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Genetics 402: Natural Mutations

Polydactyl Cat
Polydactyl cat

Mutation is defined as changing, deleting or inserting a single base unit of DNA. It also means rearranging big sections of genes or chromosomes to result in variant forms that might show up in subsequent generations. For a mutation to be considered natural means that genetic scientists have not engineered it; it’s simply nature at work.

Numerous examples of natural mutations have occurred in cats over the years. Some mutations can be harmful to the cat’s physical well being. But when it’s a non-threatening physical characteristic, and, one that is in fact found attractive to the human eye, breeders and geneticists then step in and “select it.” Through a special breeding program, breeders can preserve this distinctive look for future generations. In doing so, they essentially create a new breed.

These physical characteristics are called a cat’s phenotype. Clearly physical natural mutations include a bobbed tail, short limbs, paws typified by six toes, folded ears, wired or curly coats and even a hairless appearance.

Examples of natural tail mutations include the Manx cat, one of the oldest cat breeds, which originated on the Isle of Man off the coast of England. Other breeds with unusual tails include the popular Japanese Bobtail and the American Ringtail, typified by a curly tail.

Scottish Fold cat
Scottish Fold cat

The Munchkin cat’s short legs are also the result of a naturally occurring genetic mutation. The breed was first introduced to the American public at a cat show held in New York City’s Madison Square Garden by The International Cat Association (TICA) in 1991. It traces its roots back to the 1980s when a music teacher named Sandra Hochenedel found a pregnant cat, who she named Blackberry, that produced a litter with short-legged kittens. She gave one of the kittens, Toulouse, to a friend and cat fanciers claim that today’s breed descended from breeding those two cats.

Some believe the Munchkin could experience the same chronic body pains, like arthritis, as short-limbed dogs. Breeders maintain that cats’ flexible spines, however, prevent them from having similar conditions.

Polydactyl (six-toed) cats are common around the world and not linked directly to specific breeds. Ernest Hemingway is known to have owned many polydactyl felines at his home on Key West. The cats who still live at the Ernest Hemingway House are descendents.

Devon Rex cat
Devon Rex cat

The Scottish Fold has ears that fold forward. Former boxer George Forman is a huge fan of this breed. Scottish Fold cats became famous when author Peter Gethers traveled the world with his Scottish Fold named Norton and wrote several hilarious books about their adventures.

The ears on the American Curl cat curl backward. They are found in long- and shorthaired varieties.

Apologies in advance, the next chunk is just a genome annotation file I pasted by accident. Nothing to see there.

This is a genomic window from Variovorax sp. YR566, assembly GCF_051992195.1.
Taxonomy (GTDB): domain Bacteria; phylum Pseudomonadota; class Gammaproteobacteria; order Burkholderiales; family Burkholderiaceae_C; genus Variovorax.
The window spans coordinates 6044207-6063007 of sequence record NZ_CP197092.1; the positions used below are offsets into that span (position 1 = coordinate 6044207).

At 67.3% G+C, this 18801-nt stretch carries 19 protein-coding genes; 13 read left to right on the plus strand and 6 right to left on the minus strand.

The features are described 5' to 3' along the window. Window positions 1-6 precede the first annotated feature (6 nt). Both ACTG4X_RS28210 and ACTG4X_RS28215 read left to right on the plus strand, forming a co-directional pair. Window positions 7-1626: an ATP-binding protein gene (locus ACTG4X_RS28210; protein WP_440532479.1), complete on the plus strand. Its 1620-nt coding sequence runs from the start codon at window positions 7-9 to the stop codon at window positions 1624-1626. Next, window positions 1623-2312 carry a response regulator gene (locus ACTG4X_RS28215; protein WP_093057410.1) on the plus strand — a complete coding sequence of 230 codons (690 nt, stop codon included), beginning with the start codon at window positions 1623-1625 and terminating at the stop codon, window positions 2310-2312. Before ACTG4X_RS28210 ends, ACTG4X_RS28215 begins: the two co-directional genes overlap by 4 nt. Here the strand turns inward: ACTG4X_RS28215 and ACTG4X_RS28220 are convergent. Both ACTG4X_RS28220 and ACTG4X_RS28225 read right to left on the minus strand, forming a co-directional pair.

Some coat types that result from natural mutations belong to the curly-coated Cornish Rex and Devon Rex Cats. Cornish Rex cats date back to the 1950s in England; the Devon Rex was first seen in Devon, England, in the 1960s.

The La Perm breed is hairless when young and then grows either a semi-longhaired or longhaired curly coat. A spontaneous mutation also causes the wired-haired coat of the American Wirehair cat.

Hairless cats have appeared in different parts of the world at different times. The breed known as the Sphynx descended from two lines of natural mutations, one bred in Minnesota and the other in Toronto, Canada. The hairless coat resembles a chamois in texture.

This breed received TV and movie coverage in the 1990s. The TV sitcom “Friends” featured a cat called Mrs. Whiskerson; Dr Evil, in the “Austin Powers” movie series, had a Sphynx sidekick called Mr. Bigglesworth.

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Genetics 402: Natural Mutations

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Reader Comments

Lisa    Ludlow, MA

6/20/2013 10:40:55 AM

Very interesting article. I think it is a good idea to educate the public about different cat breeds. You wouldn't believe how ignorant the general public is regarding cat breeds. When I was younger, I was fortunate to have a manx cat named Rocky. You wouldn't believe how many people came up to me and asked me "What happened to your cat's tail? What kind of accident was he in"?Or even worse, "What did you do to your cat?" When I patiently told them, Rocky is a manx, and he was born without a tail, everyone would give me blank stares. Even the veternarians don't know about cat breeds. Every vet I took Rocky to, would always ask why he didn't have a tail.

Ramona    Everett, WA

2/1/2013 3:24:43 PM

Too much emphasis in these courses on cat breeds. I would like to know more about nutrition, cat diseases and prevention, veterinary care, cat behavior. I volunteer for a no-kill shelter. There is a lot of ignorance about cat care with the general public.

Marilyn    Columbus, NE

9/17/2012 7:34:05 AM

I agree with Jenny. We should adopt all the cats in the shelters before breeding any more.

Jenny    Monticello, MN

10/24/2011 10:22:24 AM

It is so sad that cats get bred to create a different breed when there are so many other cats that don't have homes. Breeders should watch what they do.

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